Deadly Friend ~ 1986, Wes Craven, USA
For most horror enthusiasts, the name Wes Craven is spoken with an air of reverence. After all, this is the man who gave us classics, like Nightmare on Elm Street, Last House on the Left, and The Hills Have Eyes, but it’s time for some inconvenient truth, friends; this man’s body of work is not all slam dunks. No, Wes Craven is also responsible for more than a few serious pieces of shit. And with that….
…Deadly Friend follows Paul, the new kid, having just moved into town with his parents, and his big, stupid robot, BB.
Yeah, the movie is mostly about a robot. I know the trailer did not prepare you for that… But it is. Anyway! Paul designed, programmed and built BB, because this was the 80’s, and in the 80’s any 11 year old with glasses and a tree fort was more than capable of building a laser, a spaceship, or a fully functioning android. Physically, BB looks like your typical Johnny 5/Wall*E type robot, but his temperament is much nastier. He also has a bizarre way of speaking which, to pretty much anyone living or dead, seems puzzlingly out of character for a damn robot. He mostly communicates in a series of raspy utterances and snickers, like how an evil baby caveman might have spoken. Actually, he sounds a lot like the Gremlins do, as well. Really, I have to assume that the people who made this movie didn’t actually understand what a robot was.
So, soon after arriving in town, Paul and BB make some friends, including a local girl named Samantha, whom Paul, of course, has the hots for. Samantha comes from an abusive home… “How abusive is it?” Well, it’s so abusive that her dad murders her. Paul is crushed, Samantha was his friend, and easily the most attractive girl to ever just accept that his best pal is a four ton boxy robot caveman baby of his own design. Knowing that only his keen teen intellect can reverse the brain death and decay Samantha’s lifeless corpse has suffered through being dead for hours upon hours, Paul, who doesn’t understand hubris, breaks into the morgue and implants BB’s robot circuit boards onto her brain. There should have never been any question as to if this was going to work, because of course it does, Samantha is back and the same as she ever was, save for the fact that she is now BB in Samantha’s body, and she now kills people. One of the people she kills is that cranky old monster from The Goonies, and it is, unquestionably, the one cool moment in the entire movie. Here it is, so you don’t have to sit through the rest of this dud.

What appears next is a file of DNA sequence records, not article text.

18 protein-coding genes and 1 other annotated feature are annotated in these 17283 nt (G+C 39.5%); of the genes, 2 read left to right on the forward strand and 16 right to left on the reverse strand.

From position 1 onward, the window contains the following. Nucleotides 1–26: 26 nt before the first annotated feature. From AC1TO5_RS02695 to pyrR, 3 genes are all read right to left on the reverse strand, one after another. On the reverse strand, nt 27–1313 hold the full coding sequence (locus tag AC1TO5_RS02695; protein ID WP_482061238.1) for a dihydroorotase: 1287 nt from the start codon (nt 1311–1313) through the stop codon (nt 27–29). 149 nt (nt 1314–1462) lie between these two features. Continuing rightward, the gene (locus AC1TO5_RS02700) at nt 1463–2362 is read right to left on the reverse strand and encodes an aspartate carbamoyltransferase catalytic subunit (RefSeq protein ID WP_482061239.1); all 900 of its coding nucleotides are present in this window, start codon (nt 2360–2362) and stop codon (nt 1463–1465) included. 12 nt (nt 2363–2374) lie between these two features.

If you feel hesitant to suspend your disbelief enough to accept what I’ve described above, then Deadly Friend is indeed nothing you want to tangle with, because it only get’s worse from there. The film ends with a new, more humanoid BB tearing out from inside Samantha’s empty corpse, because somehow the tiny slab of silicon and copper stuck onto her brain managed to reconstitute her entire body into some sort of terminator exoskeleton or something. It’s really hard to imagine that there was a time in man’s history when the concept of robotics was so badly misunderstood by anyone, and I feel confident stating that Deadly Friend is not proof of ignorance, it’s proof of stupidity.
So, Deadly Friend really, really sucks. The story is unforgivably stupid, and reliant on concepts that only a child would accept, but with subject matter far out of the range of what is appropriate for a child. The production is adequate, but who cares how well Deadly Friend is made, it’s DEADLY FRIEND! You can follow the recipe perfectly, but if the dish you’re crafting is dog feces soup, no one will compliment your cooking. The truth is, Deadly Friend is only worth seeing if you’re the kind of person who enjoys the DIY MST3K movie experience, as I do. If that’s what you want, here it is, it will suit you nicely. Even so, the move isn’t very likable, so I am forced to grade it harshly.
Also noteworthy; the theme song that plays over the credits. It’s just spooky tones, funky bass lines, and voices saying “BB!” Over and over. Did these people really think that the new, franchise spawning horror icon of American Cinema was going to be this lame droid? Clearly, the studio didn’t, because if you watched the trailer above, you’ll see that any reference to BB or robots is missing altogether. That’s the case with most of the press materials I’ve dug up in researching this film. Pretty funny. “Robot? What robot? Listen, just go see the movie.”